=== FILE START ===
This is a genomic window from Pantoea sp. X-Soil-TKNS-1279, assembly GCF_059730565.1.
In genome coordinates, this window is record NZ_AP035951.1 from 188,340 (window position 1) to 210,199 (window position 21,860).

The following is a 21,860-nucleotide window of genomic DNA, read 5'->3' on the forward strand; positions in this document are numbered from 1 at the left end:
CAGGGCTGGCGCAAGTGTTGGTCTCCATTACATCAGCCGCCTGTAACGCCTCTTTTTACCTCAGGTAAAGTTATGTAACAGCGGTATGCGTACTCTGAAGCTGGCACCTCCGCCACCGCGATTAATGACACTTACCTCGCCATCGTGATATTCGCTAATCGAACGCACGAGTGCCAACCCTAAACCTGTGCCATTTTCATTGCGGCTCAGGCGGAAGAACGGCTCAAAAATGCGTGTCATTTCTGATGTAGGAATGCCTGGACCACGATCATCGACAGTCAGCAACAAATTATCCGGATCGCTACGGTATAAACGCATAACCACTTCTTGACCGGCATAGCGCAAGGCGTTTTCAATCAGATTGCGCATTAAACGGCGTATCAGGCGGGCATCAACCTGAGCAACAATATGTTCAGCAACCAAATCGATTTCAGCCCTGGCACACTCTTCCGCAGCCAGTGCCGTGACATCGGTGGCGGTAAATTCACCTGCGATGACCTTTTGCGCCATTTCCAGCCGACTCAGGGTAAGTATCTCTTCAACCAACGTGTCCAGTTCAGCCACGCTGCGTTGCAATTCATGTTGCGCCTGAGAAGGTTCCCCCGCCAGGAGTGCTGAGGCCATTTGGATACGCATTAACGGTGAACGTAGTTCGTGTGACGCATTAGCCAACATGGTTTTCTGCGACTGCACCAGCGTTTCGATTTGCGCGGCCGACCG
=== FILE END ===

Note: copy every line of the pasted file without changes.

This is a genomic window from Pantoea sp. X-Soil-TKNS-1279, assembly GCF_059730565.1.
In genome coordinates, this window is record NZ_AP035951.1 from 188,340 (window position 1) to 210,199 (window position 21,860).

The following is a 21,860-nucleotide window of genomic DNA, read 5'->3' on the forward strand; positions in this document are numbered from 1 at the left end:
CAGGGCTGGCGCAAGTGTTGGTCTCCATTACATCAGCCGCCTGTAACGCCTCTTTTTACCTCAGGTAAAGTTATGTAACAGCGGTATGCGTACTCTGAAGCTGGCACCTCCGCCACCGCGATTAATGACACTTACCTCGCCATCGTGATATTCGCTAATCGAACGCACGAGTGCCAACCCTAAACCTGTGCCATTTTCATTGCGGCTCAGGCGGAAGAACGGCTCAAAAATGCGTGTCATTTCTGATGTAGGAATGCCTGGACCACGATCATCGACAGTCAGCAACAAATTATCCGGATCGCTACGGTATAAACGCATAACCACTTCTTGACCGGCATAGCGCAAGGCGTTTTCAATCAGATTGCGCATTAAACGGCGTATCAGGCGGGCATCAACCTGAGCAACAATATGTTCAGCAACCAAATCGATTTCAGCCCTGGCACACTCTTCCGCAGCCAGTGCCGTGACATCGGTGGCGGTAAATTCACCTGCGATGACCTTTTGCGCCATTTCCAGCCGACTCAGGGTAAGTATCTCTTCAACCAACGTGTCCAGTTCAGCCACGCTGCGTTGCAATTCATGTTGCGCCTGAGAAGGTTCCCCCGCCAGGAGTGCTGAGGCCATTTGGATACGCATTAACGGTGAACGTAGTTCGTGTGACGCATTAGCCAACATGGTTTTCTGCGACTGCACCAGCGTTTCGATTTGCGCGGCCGACCG